The issue for shoppers is one of time and convenience. No one wants to consume a large amount of time responding to survey whether on their mobile device or in another medium! Isn’t the reason we all love our mobile devices partly because they save us time? Why would we then take away time from our day on a mobile device answering a survey? I think the future of surveys lies with AI and machine learning techniques to analyze unstructured data from sources like social media where the retailer is talked about by consumers. Those analyses will tell the retailer more about how they are perceived by shoppers than any directly initiated survey.

Di Di Chan
Guest

The retailers that are actively communicating with their shoppers via mobile are currently collecting feedback via mobile. Full disclosure: we make line-free mobile checkout applications for retailers. One of the most popular features for both shopper and retailer is the ability to leave instant feedback directly at the end of their trip. We see this as a trend that will continue to grow. The more retailers are comfortable with their mobile platforms and the more shoppers are using their smartphones to engage with the retailers, the more we will see shoppers using mobile to provide direct feedback.

Nir Manor
BrainTrust

Mobile surveys can be a great tool to get customers’ feedback if done right. In many cases surveys are too long, the UI is unfriendly, they are done too early in the relationship with the shopper, they are boring and there is no reward for participating. More effective ways to do surveys are by gamification, with a twist of humor or with nice creative that can engage shoppers. Playbuzz is a good example (to be clear, I have no business connection to this company and it is a pure objective recommendation).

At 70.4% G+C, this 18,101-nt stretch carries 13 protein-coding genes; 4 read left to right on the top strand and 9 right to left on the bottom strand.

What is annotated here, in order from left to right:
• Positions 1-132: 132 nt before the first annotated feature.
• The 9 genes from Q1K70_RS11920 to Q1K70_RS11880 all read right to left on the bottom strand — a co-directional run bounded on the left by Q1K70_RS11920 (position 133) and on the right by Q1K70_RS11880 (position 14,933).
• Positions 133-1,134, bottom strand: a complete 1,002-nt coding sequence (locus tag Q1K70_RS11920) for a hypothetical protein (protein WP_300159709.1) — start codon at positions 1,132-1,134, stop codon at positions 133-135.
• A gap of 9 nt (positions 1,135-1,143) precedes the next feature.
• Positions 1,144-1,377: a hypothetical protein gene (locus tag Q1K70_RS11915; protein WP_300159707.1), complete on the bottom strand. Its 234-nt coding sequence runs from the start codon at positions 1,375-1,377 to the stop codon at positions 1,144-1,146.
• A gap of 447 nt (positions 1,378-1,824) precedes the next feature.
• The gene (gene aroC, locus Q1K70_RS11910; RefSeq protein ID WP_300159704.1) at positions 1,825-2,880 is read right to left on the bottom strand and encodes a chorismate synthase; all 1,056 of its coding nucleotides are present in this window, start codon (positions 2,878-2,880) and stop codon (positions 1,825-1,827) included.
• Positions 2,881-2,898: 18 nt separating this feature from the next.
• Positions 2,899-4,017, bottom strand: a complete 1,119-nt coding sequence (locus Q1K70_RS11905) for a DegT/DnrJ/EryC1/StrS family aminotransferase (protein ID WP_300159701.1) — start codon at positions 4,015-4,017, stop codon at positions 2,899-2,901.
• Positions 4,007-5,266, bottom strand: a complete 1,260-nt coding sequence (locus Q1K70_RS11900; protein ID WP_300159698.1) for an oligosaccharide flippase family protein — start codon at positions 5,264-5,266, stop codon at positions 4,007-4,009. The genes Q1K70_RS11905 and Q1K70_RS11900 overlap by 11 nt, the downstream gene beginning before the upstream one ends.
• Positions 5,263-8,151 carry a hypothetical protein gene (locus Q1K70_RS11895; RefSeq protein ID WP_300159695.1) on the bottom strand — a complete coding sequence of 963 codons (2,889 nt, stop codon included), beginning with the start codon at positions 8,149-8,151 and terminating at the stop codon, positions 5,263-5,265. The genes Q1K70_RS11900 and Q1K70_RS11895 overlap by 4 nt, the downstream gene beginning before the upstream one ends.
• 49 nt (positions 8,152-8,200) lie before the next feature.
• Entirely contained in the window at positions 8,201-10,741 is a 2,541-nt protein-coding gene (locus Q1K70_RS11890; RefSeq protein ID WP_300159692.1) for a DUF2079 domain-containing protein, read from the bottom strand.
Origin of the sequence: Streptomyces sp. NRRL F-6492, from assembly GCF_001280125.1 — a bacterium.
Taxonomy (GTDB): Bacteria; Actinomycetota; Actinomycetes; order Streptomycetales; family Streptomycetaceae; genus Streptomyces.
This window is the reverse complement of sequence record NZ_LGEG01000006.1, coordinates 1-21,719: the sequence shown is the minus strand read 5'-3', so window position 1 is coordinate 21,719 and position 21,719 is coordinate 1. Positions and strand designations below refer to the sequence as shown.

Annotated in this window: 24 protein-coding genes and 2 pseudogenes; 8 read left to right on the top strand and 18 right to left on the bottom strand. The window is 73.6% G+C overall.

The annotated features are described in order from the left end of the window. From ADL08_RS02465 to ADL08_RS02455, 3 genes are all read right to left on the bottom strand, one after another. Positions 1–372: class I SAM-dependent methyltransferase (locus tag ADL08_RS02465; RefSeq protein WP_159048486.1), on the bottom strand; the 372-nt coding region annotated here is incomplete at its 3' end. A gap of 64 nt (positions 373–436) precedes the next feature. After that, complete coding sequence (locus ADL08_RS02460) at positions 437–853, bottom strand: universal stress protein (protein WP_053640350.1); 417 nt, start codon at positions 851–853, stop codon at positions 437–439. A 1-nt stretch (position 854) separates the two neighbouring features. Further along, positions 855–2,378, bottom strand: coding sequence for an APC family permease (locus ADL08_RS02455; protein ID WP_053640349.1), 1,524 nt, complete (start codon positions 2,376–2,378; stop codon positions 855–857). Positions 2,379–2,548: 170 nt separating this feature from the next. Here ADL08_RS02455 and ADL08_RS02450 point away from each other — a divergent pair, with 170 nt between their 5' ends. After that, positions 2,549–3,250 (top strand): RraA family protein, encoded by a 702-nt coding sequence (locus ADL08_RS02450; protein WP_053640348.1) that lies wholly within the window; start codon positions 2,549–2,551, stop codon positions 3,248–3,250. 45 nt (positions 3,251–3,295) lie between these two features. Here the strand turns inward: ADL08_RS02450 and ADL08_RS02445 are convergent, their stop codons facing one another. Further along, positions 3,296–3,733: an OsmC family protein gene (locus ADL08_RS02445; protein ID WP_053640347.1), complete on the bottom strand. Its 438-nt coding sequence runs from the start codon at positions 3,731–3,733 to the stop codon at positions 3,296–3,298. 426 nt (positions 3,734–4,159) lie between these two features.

Ian Percy
BrainTrust
There is survey fatigue, no doubt about it. And many surveys are just plain dumb and aimed at an early elementary school level. Insulting, in short. Here’s my thing. All surveys are about yesterday’s experience. They focus on the past, about which you can do nothing. Often to exasperation, I try to get my clients to see the difference between “solving a problem” and “seeing a possibility.” Problems are always about the past, possibilities always about the future. We were all taught to solve problems, rarely to see possibilities that most others don’t see. And yet the latter is what changes the world. It would be far more energizing and engaging to enlist customer help in seeing possibilities. Some example survey items using the power of unfinished gestalt instead of dead-end multiple choice: I’ve never understood why clothing stores don’t … If I had a boatload of money to invest in this store I’d … One idea I don’t think any store has ever tried is … I don’t think this store’s management has the… Read more »
Doug Garnett
BrainTrust
Doug Garnett
President, Protonik
2 years 7 months ago

In research practice we learn that the validity of consumer answers depends on whether they believe the line of questioning and the research itself is productive. (Consumers have a BS meter that detects frivolous lines of questioning.)

Given the incredible overuse and abuse of customer surveys, it’s smart NOT to move them mobile. Consumers do not believe these surveys are valuable and the data gathered in them is generally worthless (when it comes to truth). Unfortunately, managers are hooked on these surveys to justify their decisions.

My advice: we must stop believing that cheap research like these surveys is worthwhile. Instead, take the time and money to do serious, in person research work. What retailers will discover is that research will find incredible strengths that they can leverage for profit.

Steve Montgomery